As noted in the summary of tracked adaptation finance flows, 67% of all tracked adaptation finance to Africa in the Landscape came from DFIs in 2017 and 2018 (information on climate funds is separated given the uniquely adaptation-targeted nature of that finance). DFIs play a critical role in financing adaptation in Africa as their mandates align closely with adaptation outcomes. DFIs are increasingly mainstreaming climate adaptation across projects through climate risk and vulnerability assessments. They have a low capacity to raise funds from international capital markets as sometimes they have a high ratio of shareholders’ equity to debt and can not borrow from markets.

DFIs can assist country governments in building adaptive capacity for mainstreaming adaptation and can support private investments by testing innovative financial instruments. DFIs are also uniquely placed to support adaptation investments in the private sector which can create positive externalities for social and economic development. For example, they can support private sector adaptation projects by bridging the knowledge gaps through tools such as feasibility studies, business risk assessments, technical assistance, and market studies. They can provide concessional finance to MSMEs engaged in adaptation activities in cases where returns are low. Intermediated financing to local banks which on lend to MSMEs to undertake resilient practices can be another way to finance adaptation with low transaction costs.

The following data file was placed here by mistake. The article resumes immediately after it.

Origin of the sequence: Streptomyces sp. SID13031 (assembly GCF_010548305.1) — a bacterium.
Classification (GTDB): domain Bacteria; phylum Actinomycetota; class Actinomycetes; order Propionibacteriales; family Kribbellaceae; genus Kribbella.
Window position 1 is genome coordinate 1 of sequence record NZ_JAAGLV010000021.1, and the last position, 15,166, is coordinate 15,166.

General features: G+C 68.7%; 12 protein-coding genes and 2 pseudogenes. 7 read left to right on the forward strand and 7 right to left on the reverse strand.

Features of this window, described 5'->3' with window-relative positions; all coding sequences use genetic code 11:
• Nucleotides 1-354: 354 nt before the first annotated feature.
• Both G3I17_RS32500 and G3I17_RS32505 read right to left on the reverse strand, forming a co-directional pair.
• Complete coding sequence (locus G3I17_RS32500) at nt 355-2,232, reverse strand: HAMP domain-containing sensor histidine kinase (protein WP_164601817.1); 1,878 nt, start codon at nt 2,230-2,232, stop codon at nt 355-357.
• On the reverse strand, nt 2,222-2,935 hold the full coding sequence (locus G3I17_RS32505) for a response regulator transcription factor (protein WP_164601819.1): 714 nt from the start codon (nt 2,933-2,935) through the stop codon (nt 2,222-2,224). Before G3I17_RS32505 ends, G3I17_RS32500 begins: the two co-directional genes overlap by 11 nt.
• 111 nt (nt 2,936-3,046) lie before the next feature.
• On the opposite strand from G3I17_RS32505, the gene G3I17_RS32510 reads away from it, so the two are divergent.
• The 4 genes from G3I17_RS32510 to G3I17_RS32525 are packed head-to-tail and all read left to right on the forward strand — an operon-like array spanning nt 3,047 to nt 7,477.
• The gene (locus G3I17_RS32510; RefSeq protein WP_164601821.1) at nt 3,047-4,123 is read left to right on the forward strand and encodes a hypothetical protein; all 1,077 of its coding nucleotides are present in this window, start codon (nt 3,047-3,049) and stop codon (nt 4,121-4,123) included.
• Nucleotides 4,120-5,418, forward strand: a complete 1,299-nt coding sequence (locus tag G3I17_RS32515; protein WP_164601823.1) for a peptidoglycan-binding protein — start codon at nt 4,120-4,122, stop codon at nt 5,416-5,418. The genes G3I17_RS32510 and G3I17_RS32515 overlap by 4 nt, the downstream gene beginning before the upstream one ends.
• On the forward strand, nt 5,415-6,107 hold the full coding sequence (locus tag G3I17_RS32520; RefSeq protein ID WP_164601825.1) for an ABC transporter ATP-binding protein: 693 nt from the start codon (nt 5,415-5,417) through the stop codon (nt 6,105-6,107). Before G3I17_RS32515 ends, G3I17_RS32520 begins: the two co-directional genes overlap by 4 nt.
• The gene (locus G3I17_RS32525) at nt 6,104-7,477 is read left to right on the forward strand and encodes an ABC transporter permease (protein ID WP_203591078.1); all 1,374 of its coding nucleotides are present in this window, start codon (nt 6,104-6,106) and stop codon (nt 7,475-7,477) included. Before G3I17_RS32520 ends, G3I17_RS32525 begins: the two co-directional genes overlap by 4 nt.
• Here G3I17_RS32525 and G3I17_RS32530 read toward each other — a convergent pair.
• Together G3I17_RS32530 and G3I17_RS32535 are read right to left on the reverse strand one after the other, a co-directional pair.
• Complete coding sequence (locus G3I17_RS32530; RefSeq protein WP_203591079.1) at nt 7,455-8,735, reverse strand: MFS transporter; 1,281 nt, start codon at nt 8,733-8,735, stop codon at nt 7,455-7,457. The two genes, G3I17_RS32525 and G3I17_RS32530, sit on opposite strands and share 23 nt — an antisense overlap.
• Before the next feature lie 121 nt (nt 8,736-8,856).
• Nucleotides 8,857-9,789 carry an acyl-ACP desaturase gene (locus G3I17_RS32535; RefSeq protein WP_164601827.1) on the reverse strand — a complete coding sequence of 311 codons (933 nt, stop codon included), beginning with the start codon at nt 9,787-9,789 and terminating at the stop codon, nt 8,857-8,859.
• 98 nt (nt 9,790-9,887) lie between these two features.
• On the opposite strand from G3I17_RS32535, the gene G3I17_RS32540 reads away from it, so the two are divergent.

Although not a development finance institution, as an international financial institution the International Monetary Fund is working towards integrating climate change into its economic surveillance programs through its “Article IV” mandate and consultations. As noted in the Introduction, a proposed SDR allocation of $650 billion globally will also potentially increase resources for a green and resilient recovery in Africa.

 Modest risk appetite Risk Appetite

Risk averse policy approach and/or mandated commercial returns required.

 Regulatory/legal mandate to embed climate change in investment decisions Climate Mandate

Presence of legal/regulatory frameworks to embed climate change in investment decisions.

 Minimal restrictions on direct fundraising Ability to Raise Funds

Stronger mandate to embed climate change strategy in investment decisions; climate harming investments prohibited.

 Ability to determine funding mandate, approval may be lengthy Flexibility to Deploy Funds

Ability to determine funding mandate and vehicle, though process or change; approval or exemption may be lengthy and difficult.

This project has been developed in partnership with the Global Center on Adaptation


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